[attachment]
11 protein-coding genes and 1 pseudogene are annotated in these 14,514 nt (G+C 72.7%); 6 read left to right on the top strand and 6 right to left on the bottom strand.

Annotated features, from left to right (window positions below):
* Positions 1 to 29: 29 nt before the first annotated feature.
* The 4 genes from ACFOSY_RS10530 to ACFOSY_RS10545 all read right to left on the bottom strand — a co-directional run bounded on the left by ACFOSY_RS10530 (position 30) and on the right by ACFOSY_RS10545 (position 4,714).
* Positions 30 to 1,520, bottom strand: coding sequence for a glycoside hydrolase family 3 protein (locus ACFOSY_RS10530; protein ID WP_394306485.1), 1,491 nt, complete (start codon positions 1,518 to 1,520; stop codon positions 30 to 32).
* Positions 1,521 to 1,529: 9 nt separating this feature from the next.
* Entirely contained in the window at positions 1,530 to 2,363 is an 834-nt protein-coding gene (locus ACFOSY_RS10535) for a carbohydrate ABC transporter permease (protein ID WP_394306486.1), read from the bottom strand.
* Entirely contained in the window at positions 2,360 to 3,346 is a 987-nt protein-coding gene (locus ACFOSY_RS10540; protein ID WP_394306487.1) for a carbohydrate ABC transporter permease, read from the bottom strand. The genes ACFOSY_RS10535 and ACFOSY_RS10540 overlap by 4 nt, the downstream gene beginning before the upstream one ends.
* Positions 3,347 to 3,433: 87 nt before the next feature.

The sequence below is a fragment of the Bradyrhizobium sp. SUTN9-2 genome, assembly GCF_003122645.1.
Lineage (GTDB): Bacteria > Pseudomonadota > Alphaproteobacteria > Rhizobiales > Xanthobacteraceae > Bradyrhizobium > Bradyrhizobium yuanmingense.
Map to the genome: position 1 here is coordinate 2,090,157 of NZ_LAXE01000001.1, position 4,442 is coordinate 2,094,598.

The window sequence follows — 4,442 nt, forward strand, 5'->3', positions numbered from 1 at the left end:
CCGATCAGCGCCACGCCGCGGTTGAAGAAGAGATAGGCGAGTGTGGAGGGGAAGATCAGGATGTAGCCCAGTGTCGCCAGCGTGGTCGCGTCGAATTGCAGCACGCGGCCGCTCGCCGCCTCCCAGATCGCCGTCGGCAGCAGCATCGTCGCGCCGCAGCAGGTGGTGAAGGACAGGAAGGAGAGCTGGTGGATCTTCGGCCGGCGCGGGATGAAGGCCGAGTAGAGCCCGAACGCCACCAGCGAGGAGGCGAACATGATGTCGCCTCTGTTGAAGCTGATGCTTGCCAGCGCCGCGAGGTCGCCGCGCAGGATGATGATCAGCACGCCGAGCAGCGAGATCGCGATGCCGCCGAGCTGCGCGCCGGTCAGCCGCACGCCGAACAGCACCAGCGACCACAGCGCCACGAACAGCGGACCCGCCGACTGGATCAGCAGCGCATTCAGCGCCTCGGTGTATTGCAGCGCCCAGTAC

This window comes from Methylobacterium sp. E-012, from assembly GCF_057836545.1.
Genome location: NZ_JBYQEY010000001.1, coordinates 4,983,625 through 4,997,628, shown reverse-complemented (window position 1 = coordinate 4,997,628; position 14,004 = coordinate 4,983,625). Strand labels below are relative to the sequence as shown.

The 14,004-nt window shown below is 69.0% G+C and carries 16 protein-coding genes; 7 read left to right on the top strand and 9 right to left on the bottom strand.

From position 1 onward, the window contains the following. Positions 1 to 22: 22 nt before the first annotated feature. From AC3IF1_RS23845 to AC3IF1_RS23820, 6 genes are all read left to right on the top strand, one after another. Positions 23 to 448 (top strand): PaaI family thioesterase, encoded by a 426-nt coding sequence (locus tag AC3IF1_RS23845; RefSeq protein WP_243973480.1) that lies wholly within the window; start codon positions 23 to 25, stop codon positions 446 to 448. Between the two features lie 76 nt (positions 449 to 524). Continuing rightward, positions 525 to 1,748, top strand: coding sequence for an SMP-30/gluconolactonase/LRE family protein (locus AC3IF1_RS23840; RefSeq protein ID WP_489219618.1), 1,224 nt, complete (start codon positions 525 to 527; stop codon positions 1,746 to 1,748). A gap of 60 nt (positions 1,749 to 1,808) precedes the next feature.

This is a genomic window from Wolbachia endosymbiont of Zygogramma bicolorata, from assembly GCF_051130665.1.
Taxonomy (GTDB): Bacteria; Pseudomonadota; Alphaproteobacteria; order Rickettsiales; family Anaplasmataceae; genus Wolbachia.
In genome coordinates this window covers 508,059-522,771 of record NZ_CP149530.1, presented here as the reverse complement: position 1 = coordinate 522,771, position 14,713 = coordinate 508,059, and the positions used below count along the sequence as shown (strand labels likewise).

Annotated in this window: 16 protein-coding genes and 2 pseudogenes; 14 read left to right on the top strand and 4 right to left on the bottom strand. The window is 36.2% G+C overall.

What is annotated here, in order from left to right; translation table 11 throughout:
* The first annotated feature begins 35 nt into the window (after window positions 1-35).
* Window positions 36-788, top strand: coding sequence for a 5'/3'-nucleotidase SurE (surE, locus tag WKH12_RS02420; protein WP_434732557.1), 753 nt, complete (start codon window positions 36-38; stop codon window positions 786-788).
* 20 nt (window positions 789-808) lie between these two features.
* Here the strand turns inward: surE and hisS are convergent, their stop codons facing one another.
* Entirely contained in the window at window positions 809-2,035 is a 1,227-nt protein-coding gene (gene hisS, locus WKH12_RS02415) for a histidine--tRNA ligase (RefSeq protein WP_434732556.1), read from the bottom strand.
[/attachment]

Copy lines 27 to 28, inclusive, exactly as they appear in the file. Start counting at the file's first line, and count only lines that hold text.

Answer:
* Here the strand turns inward: surE and hisS are convergent, their stop codons facing one another.
* Entirely contained in the window at window positions 809-2,035 is a 1,227-nt protein-coding gene (gene hisS, locus WKH12_RS02415) for a histidine--tRNA ligase (RefSeq protein WP_434732556.1), read from the bottom strand.